In general terms, arthritis is a gradual breakdown or deterioration of the joint spaces in your musculoskeletal system. According
to some experts, eight out of 10 Americans over the age of 55 suffer from one form of arthritis or another. In many cases,
arthritis can become so painful and debilitating, simple tasks such as opening a jar or holding a pencil can be difficult.
Arthritis affects everyone in different ways. In some, joints in the spine, fingers, wrists, shoulders, knees-even
toes-lose their normal shape and large amounts of fluid and debris fill the joint space.
There are many causes
of arthritis. A major cause is simply age. Injury or suppressed or weakened immune systems are others. Some people have no
choice-it is simply hereditary.
In most people, the body responds to the onset of arthritis by making extra
bone. Your body makes this material in an attempt to shore up the degenerating joint. This additional material, or overgrowth,
is called a bone spur or osteophyte. Bone spurs are typically found in the joint or disc spaces, where cartilage has begun
to break down or deteriorate. Bone spurs sometimes block the spaces where nerve roots leave the spinal canal.
There are many symptoms of arthritis, including:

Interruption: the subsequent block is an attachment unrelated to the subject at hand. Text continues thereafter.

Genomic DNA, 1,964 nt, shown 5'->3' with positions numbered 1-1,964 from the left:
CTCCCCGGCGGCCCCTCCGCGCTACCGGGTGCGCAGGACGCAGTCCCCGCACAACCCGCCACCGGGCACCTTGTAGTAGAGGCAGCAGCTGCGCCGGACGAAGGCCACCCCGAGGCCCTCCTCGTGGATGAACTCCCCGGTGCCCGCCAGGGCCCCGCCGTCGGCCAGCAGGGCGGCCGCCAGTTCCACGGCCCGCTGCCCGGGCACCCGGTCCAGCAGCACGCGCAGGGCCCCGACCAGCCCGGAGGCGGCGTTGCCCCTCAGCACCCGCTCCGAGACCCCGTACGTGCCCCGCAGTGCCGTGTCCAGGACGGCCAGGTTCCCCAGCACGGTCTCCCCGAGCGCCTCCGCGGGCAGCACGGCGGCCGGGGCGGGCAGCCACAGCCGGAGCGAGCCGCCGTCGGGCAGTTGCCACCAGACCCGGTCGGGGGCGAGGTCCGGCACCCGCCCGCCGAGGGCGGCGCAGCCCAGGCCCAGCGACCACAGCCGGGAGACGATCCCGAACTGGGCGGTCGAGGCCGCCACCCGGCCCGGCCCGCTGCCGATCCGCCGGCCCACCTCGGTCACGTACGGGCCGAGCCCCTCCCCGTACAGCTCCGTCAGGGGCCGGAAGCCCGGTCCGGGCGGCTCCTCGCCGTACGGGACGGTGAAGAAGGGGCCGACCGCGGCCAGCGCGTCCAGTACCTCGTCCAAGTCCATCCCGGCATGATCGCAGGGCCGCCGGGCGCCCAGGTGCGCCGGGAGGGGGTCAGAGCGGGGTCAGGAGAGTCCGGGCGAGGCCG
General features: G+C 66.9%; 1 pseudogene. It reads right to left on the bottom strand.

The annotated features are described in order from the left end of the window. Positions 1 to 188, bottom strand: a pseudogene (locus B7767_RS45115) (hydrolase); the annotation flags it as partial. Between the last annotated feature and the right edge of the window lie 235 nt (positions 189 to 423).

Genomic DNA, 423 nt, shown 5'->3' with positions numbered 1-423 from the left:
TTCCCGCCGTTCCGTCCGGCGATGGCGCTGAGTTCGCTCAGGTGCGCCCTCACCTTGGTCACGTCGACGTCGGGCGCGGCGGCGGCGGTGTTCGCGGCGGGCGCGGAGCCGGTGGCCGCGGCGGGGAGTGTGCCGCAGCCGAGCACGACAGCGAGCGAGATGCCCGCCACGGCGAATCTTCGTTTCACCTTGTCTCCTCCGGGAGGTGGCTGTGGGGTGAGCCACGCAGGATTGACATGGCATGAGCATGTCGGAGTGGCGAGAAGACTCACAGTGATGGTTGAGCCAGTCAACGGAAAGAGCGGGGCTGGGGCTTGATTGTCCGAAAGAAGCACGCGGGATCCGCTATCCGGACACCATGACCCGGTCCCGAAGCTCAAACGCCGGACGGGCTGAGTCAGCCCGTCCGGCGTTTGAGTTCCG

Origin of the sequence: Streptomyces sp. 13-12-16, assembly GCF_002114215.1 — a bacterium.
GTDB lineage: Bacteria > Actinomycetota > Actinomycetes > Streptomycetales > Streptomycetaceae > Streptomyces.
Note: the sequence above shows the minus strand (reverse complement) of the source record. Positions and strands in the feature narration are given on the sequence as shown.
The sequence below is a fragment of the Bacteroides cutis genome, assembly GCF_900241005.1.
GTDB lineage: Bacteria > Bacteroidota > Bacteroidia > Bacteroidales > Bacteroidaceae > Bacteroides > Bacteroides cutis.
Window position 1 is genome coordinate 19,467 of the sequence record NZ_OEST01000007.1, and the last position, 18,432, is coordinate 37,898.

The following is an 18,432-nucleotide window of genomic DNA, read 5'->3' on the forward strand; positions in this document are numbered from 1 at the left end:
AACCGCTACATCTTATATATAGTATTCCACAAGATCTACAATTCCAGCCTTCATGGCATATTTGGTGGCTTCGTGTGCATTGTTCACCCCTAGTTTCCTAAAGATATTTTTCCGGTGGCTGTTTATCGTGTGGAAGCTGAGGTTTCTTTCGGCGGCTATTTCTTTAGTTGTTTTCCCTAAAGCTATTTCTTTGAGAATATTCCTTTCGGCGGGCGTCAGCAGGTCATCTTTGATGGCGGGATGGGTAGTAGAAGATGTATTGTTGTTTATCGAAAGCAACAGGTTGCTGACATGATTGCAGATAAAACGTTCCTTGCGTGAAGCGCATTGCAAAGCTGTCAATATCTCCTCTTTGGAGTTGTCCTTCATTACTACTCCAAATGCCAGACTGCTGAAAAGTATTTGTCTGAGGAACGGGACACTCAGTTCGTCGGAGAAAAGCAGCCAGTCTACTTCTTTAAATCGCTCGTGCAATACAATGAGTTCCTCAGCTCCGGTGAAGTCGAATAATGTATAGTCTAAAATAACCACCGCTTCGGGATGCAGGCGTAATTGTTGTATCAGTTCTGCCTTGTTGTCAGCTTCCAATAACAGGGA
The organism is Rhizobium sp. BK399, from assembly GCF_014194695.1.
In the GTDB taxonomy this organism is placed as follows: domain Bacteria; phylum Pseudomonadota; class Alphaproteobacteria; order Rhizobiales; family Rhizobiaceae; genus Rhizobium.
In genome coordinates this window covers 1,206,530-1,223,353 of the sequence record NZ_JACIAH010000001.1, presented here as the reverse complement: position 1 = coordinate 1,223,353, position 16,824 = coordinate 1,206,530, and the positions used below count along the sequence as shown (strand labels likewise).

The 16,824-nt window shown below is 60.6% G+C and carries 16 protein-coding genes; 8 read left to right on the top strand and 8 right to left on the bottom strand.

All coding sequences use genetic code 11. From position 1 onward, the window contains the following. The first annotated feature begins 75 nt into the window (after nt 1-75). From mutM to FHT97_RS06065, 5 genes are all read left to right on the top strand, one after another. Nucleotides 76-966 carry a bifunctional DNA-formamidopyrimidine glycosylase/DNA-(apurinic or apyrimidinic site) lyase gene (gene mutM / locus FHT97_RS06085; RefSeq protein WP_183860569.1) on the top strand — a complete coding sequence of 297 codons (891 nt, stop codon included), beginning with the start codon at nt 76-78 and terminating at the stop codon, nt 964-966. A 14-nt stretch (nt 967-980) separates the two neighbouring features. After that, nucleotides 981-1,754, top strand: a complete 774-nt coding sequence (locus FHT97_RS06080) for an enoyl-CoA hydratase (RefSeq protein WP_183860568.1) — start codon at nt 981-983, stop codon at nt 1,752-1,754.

- Loss of muscle control
- Muscle spasms
- Stabbing pain in the
- Joint stiffness
Major types of arthritis include osteoarthritis and rheumatoid arthritis.
The degenerative form of arthritis that mostly affects the elderly is called osteoarthritis. In some, osteoarthritis
may affect the spine's facet joints, making it extremely painful to bend or twist. Osteoarthritis causes the cartilage to
break down and away from the joints. Stripped of their protective material, the joints begin rubbing against each other, causing
pain and impeding movement. This action further irritates the surrounding nerves. Advanced forms of spinal osteoarthritis
can lead to disc collapse and other problems.
An equally painful and destructive form of arthritis is called
Rheumatoid arthritis causes inflammation of the joint tissues, leading to pain, weakness,
low red blood cell count (anemia), and loss of appetite.
Common exercises may include wall walking (which
targets the shoulder joints) and the chair rise (which strengthens your legs and makes standing and sitting safer). Good examples
of appropriate activities for those living with arthritis include aquatic exercises such as swimming, walking, bicycling,
Our arthritis patients experience reduced pain, restored mobility, function, strength and flexibility.